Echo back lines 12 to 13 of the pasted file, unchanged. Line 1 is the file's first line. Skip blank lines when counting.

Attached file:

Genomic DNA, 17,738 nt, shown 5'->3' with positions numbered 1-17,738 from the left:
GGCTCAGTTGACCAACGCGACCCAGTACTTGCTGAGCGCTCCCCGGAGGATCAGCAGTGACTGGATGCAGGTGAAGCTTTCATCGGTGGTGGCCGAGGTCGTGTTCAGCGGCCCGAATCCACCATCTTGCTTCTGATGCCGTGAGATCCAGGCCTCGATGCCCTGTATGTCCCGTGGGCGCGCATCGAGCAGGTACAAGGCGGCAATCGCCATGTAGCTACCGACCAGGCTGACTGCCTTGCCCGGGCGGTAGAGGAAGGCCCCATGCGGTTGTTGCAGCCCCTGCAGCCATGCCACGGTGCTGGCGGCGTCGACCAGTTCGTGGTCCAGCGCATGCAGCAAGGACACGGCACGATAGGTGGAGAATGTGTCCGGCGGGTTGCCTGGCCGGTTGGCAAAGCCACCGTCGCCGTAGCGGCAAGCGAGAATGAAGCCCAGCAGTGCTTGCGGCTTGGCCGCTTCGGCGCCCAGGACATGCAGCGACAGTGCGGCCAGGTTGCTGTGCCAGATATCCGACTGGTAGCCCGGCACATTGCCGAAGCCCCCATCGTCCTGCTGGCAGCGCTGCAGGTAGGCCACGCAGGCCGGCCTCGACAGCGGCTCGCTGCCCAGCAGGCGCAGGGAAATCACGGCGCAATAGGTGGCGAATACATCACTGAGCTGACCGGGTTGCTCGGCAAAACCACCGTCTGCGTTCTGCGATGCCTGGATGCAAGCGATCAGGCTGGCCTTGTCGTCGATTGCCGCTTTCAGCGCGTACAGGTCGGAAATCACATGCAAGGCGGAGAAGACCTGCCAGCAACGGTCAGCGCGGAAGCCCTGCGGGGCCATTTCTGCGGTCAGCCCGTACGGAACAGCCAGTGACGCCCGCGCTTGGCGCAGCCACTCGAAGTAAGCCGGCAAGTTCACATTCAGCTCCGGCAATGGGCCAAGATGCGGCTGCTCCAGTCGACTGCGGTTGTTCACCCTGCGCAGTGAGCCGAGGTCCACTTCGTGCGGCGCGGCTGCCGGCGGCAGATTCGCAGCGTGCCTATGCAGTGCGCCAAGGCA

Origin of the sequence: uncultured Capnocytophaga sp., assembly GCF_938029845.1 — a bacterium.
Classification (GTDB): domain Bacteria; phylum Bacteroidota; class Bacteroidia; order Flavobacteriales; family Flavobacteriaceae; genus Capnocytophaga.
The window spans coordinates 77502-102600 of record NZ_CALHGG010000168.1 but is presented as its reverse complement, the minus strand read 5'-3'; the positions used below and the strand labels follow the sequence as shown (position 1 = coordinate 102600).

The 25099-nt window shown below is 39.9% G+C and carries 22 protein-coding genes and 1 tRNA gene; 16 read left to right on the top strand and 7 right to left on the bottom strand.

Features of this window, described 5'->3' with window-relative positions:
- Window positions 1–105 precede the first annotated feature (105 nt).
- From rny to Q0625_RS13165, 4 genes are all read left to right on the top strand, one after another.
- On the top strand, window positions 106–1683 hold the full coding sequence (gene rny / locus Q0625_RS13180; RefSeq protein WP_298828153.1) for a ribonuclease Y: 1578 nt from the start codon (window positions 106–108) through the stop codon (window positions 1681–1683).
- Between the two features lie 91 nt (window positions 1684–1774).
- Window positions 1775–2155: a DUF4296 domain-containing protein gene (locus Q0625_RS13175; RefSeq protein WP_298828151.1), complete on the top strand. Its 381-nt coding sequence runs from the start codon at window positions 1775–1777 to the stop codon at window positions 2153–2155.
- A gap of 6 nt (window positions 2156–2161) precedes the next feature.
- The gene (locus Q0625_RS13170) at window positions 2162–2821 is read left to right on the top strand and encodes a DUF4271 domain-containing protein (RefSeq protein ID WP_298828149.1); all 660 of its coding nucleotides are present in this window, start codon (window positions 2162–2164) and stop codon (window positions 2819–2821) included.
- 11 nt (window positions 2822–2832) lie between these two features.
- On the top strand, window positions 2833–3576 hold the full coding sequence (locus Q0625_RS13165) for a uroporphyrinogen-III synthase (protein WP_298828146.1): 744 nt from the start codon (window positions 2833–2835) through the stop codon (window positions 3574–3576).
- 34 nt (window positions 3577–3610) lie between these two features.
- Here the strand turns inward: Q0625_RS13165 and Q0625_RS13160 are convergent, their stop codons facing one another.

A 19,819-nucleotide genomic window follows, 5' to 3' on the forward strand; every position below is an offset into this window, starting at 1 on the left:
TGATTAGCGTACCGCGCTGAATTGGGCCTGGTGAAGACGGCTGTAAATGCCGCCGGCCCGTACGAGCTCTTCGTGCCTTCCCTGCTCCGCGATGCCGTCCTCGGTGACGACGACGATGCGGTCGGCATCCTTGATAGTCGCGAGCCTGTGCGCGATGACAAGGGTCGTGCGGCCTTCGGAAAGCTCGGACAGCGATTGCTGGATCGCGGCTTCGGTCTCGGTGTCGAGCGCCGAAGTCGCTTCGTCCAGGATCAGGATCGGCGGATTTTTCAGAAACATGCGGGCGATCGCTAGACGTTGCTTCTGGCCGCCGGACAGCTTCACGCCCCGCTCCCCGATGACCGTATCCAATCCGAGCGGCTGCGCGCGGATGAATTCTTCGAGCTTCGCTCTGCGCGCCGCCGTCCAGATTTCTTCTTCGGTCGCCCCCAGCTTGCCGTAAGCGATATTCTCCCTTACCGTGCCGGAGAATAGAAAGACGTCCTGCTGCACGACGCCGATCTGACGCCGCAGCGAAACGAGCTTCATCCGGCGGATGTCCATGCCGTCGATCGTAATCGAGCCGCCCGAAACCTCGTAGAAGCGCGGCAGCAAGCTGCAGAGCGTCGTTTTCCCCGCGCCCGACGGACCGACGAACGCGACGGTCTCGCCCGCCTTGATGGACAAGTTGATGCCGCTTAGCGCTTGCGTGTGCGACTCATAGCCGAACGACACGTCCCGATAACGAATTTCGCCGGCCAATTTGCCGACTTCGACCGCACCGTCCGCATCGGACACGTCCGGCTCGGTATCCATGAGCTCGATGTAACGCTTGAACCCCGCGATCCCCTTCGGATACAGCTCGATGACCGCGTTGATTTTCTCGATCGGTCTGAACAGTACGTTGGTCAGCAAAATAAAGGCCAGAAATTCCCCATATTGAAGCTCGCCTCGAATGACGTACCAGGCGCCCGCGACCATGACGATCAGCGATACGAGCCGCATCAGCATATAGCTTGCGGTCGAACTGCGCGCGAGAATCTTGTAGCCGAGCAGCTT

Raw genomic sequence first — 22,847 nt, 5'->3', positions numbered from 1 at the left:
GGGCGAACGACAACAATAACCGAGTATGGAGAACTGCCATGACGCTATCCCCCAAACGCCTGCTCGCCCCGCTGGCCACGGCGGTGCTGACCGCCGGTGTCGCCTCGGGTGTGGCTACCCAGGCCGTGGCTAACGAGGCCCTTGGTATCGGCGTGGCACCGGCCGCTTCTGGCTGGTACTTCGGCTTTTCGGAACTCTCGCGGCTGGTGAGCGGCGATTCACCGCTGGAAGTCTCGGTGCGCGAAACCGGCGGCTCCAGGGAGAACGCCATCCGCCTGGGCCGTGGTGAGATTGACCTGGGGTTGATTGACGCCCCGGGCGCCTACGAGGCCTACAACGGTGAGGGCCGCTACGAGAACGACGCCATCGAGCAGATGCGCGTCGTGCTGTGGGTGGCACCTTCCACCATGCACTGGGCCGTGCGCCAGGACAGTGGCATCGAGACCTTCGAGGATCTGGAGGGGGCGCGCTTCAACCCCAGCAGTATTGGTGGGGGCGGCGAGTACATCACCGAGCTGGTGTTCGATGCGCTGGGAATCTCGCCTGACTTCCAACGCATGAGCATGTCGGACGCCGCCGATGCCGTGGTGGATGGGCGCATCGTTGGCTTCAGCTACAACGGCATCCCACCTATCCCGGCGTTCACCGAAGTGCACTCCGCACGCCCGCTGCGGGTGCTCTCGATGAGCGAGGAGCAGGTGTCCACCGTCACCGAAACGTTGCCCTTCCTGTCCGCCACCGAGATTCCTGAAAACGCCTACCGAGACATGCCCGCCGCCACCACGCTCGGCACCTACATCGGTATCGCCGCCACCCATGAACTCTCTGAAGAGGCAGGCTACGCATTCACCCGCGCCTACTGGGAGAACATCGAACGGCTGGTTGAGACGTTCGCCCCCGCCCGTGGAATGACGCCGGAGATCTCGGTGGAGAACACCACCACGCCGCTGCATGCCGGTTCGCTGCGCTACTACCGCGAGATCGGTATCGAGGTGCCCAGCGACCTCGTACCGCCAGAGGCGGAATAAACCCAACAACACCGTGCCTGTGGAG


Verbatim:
- Window positions 1775–2155: a DUF4296 domain-containing protein gene (locus Q0625_RS13175; RefSeq protein WP_298828151.1), complete on the top strand. Its 381-nt coding sequence runs from the start codon at window positions 1775–1777 to the stop codon at window positions 2153–2155.
- A gap of 6 nt (window positions 2156–2161) precedes the next feature.